Along with vaccines and social distancing, wearing face masks in public places has remained at the top of the list of ways to slow the spread of COVID-19. Face masks protect both the person w
mask, as well as those around them, by preventing the spread of respiratory
droplets that are projected when people talk, cough, sneeze, and laugh.
While the material and type of mask you choose to wear is certainly important, what’s even more important is how well your face mask fits. In this article, we’re going to discuss why having a well-fitting face mask is crucial to protect yourself and others in the fight against COVID-19. Here’s what you need to know.
Why the fit of your face mask matters
A team of researchers from the University of Cambridge performed a study in which they carried out a series of different face mask fit tests. They found that when a high-performance mask—such as an N95 mask, which is comparable to FFP3 masks available in the UK —is not properly fitted, it performs no better than a cloth mask in terms of protecting an individual.
In other words, a well-fitting cloth mask performs just as well as a poorly-fitted FFP3 mask! Why is this? Without a good seal between the mask and the wearer’s face, air with respiratory droplets containing the virus can leak in and out through the top and sides of the mask.
When an FFP3 fits properly, on the other hand, it filters out 99 percent of particles —even extremely fine particles like asbestos.
How can you tell if your mask fits properly?
In order to prevent air leakage, masks should fit snugly against the sides of the face and not have gaps. If you can fit a finger in the sides of your mask, it’s not tight enough.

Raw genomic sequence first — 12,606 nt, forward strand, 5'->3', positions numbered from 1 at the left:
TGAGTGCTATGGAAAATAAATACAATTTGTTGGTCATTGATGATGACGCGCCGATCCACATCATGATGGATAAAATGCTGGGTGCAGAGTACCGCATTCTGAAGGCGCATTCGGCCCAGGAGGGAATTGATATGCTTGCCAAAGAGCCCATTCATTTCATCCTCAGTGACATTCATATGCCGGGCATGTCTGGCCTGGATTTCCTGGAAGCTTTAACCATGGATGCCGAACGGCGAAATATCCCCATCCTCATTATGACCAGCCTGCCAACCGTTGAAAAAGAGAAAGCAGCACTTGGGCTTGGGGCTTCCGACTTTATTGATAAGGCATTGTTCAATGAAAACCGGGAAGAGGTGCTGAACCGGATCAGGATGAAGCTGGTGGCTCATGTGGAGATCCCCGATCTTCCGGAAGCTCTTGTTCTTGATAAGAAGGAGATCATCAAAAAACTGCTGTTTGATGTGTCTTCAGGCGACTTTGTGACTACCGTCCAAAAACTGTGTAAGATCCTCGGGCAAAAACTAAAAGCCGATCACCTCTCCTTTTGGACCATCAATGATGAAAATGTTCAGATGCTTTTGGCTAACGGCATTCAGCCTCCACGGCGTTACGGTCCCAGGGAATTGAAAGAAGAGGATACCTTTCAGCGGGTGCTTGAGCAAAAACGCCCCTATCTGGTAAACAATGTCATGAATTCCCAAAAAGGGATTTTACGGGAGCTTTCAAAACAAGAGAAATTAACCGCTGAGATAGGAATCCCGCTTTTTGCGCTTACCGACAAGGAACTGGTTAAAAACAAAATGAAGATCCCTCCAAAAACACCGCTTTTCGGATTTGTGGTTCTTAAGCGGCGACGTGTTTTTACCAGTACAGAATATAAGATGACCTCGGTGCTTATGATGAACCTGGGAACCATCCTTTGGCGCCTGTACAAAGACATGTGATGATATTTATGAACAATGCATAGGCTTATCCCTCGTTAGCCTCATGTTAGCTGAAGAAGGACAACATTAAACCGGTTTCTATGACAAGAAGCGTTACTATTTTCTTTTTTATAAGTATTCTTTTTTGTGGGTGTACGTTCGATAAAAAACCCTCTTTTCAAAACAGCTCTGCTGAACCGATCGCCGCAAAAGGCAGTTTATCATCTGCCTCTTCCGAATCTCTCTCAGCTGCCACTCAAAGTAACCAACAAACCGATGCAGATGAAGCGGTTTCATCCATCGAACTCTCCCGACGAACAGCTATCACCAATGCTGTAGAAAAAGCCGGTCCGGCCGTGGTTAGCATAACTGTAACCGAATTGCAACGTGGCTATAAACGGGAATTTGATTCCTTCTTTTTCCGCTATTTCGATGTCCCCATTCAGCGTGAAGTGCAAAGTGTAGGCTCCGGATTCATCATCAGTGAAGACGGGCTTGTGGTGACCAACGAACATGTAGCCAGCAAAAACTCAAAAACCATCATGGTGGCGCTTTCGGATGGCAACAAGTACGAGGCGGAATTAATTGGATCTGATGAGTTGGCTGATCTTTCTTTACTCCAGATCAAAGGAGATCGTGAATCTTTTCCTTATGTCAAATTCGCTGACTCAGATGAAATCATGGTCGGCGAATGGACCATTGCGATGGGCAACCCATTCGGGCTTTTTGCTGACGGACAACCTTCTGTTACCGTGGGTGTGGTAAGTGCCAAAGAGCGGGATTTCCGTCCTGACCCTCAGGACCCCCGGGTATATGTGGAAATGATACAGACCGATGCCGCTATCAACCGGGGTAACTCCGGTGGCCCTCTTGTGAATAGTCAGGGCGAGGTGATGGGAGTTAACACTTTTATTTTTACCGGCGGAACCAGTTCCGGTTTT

For those who wear glasses, a clear indication of a poorly-fitted mask is foggy lenses, as this means your breath is escaping out of the top of your mask.
You can also check for gaps by cupping your hands around the outside edges of the mask and breathing in and out forcibly. If you can feel air flowing from the area near your eyes or from the sides of the mask, there’s a gap that should be tightened.
How can you improve the fit of your face mask?
So, how exactly can you improve the fit of your face mask if you notice gaps? Here are our top tips:
- Knotting and tucking: This technique involves knotting the ear loops of the mask where they join the edge of the mask. Then, fold and tuck the excess material under the edges. For a clear demonstration, watch this video .
- Adjust the nose wire: For masks that have a nose wire, make sure you adjust it so that it’s firmly folded across the bridge of your nose.
- Use a nose clip: If your mask doesn’t have a nose wire, or the nose wire isn’t doing the trick, buy a nose clip for face masks, which helps secure the mask around your nose.
- Double mask: A U.S. study found that when people wore a properly fitted surgical mask underneath a cloth mask, it increased their protection from respiratory droplets by 92 percent. This is likely because wearing a second mask offers a tighter fit with fewer gaps.
- Use a mask fitter: A mask fitter is a device that can be used over a cloth or surgical mask to reduce air leakage from the edges of the mask.
- Use a high-quality mask: High-performance masks like FFP2s and FFP3s are tighter and
- perform much better than cloth or surgical masks—but they have to fit correctly. Make sure to adjust the straps and nose wire until you get a secure fit.
- Trim your beard: Many men will hate this suggestion, but it can help to shave or trim your beard closer to your face to allow for a better fit.
The bottom line
Mask restrictions may be lifting, but the pandemic is not over yet and it’s encouraged to continue wearing a mask in busy public places, around people you don’t live with, or when someone in your house is sick.
To most significantly reduce your risk of getting and spreading COVID-19, wear a well-fitted, high-performance mask. Your mask should completely cover your nose and mouth, fit snugly against the sides of your face, and not have any gaps.
Stock up on high-quality face masks today at The Face Mask Store.
(Photo credit: Photo by Sylwia Bartyzel on Unsplash)